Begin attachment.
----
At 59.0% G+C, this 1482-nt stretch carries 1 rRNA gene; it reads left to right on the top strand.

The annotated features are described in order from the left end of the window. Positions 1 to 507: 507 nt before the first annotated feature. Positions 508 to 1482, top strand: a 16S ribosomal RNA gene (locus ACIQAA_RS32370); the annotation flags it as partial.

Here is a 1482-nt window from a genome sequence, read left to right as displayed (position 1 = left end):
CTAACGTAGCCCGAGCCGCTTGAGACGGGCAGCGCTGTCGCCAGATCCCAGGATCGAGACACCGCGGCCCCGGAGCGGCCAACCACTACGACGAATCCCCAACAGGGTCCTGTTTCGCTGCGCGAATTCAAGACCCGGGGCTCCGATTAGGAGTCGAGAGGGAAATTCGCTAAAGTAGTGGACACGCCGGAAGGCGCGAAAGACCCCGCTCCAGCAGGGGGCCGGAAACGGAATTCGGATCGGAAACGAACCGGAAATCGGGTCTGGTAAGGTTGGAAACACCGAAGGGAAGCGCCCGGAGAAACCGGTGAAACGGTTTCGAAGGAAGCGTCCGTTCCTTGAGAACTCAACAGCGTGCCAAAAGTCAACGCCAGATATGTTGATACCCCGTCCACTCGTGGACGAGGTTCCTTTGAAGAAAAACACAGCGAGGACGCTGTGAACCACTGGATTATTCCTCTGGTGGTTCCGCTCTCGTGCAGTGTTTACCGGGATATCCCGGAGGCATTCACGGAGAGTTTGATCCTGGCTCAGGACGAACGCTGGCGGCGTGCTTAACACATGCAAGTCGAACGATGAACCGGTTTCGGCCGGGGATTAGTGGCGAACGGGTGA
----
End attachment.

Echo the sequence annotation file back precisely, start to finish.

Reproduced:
At 59.0% G+C, this 1482-nt stretch carries 1 rRNA gene; it reads left to right on the top strand.

The annotated features are described in order from the left end of the window. Positions 1 to 507: 507 nt before the first annotated feature. Positions 508 to 1482, top strand: a 16S ribosomal RNA gene (locus ACIQAA_RS32370); the annotation flags it as partial.

Here is a 1482-nt window from a genome sequence, read left to right as displayed (position 1 = left end):
CTAACGTAGCCCGAGCCGCTTGAGACGGGCAGCGCTGTCGCCAGATCCCAGGATCGAGACACCGCGGCCCCGGAGCGGCCAACCACTACGACGAATCCCCAACAGGGTCCTGTTTCGCTGCGCGAATTCAAGACCCGGGGCTCCGATTAGGAGTCGAGAGGGAAATTCGCTAAAGTAGTGGACACGCCGGAAGGCGCGAAAGACCCCGCTCCAGCAGGGGGCCGGAAACGGAATTCGGATCGGAAACGAACCGGAAATCGGGTCTGGTAAGGTTGGAAACACCGAAGGGAAGCGCCCGGAGAAACCGGTGAAACGGTTTCGAAGGAAGCGTCCGTTCCTTGAGAACTCAACAGCGTGCCAAAAGTCAACGCCAGATATGTTGATACCCCGTCCACTCGTGGACGAGGTTCCTTTGAAGAAAAACACAGCGAGGACGCTGTGAACCACTGGATTATTCCTCTGGTGGTTCCGCTCTCGTGCAGTGTTTACCGGGATATCCCGGAGGCATTCACGGAGAGTTTGATCCTGGCTCAGGACGAACGCTGGCGGCGTGCTTAACACATGCAAGTCGAACGATGAACCGGTTTCGGCCGGGGATTAGTGGCGAACGGGTGA